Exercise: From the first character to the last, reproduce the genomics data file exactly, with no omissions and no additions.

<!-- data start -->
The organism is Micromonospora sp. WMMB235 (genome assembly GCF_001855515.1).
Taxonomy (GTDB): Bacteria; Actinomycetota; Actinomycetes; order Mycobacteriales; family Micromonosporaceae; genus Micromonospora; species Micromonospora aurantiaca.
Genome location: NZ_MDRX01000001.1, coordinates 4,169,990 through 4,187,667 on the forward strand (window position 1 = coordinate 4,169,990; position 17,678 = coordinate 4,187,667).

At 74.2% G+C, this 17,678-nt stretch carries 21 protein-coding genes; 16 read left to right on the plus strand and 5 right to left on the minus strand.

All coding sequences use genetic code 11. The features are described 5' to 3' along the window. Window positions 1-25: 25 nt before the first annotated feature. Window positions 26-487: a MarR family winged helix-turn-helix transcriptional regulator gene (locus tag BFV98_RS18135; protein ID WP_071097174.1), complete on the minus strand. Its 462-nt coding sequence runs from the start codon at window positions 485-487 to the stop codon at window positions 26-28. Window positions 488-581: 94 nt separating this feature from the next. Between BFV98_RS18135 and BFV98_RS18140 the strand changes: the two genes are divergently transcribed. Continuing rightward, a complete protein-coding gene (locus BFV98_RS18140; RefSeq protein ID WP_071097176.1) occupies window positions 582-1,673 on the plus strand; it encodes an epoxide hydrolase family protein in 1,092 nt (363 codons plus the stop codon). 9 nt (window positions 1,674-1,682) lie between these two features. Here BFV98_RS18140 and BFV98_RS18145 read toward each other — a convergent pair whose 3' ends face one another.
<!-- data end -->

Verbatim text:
The organism is Micromonospora sp. WMMB235 (genome assembly GCF_001855515.1).
Taxonomy (GTDB): Bacteria; Actinomycetota; Actinomycetes; order Mycobacteriales; family Micromonosporaceae; genus Micromonospora; species Micromonospora aurantiaca.
Genome location: NZ_MDRX01000001.1, coordinates 4,169,990 through 4,187,667 on the forward strand (window position 1 = coordinate 4,169,990; position 17,678 = coordinate 4,187,667).

At 74.2% G+C, this 17,678-nt stretch carries 21 protein-coding genes; 16 read left to right on the plus strand and 5 right to left on the minus strand.

All coding sequences use genetic code 11. The features are described 5' to 3' along the window. Window positions 1-25: 25 nt before the first annotated feature. Window positions 26-487: a MarR family winged helix-turn-helix transcriptional regulator gene (locus tag BFV98_RS18135; protein ID WP_071097174.1), complete on the minus strand. Its 462-nt coding sequence runs from the start codon at window positions 485-487 to the stop codon at window positions 26-28. Window positions 488-581: 94 nt separating this feature from the next. Between BFV98_RS18135 and BFV98_RS18140 the strand changes: the two genes are divergently transcribed. Continuing rightward, a complete protein-coding gene (locus BFV98_RS18140; RefSeq protein ID WP_071097176.1) occupies window positions 582-1,673 on the plus strand; it encodes an epoxide hydrolase family protein in 1,092 nt (363 codons plus the stop codon). 9 nt (window positions 1,674-1,682) lie between these two features. Here BFV98_RS18140 and BFV98_RS18145 read toward each other — a convergent pair whose 3' ends face one another.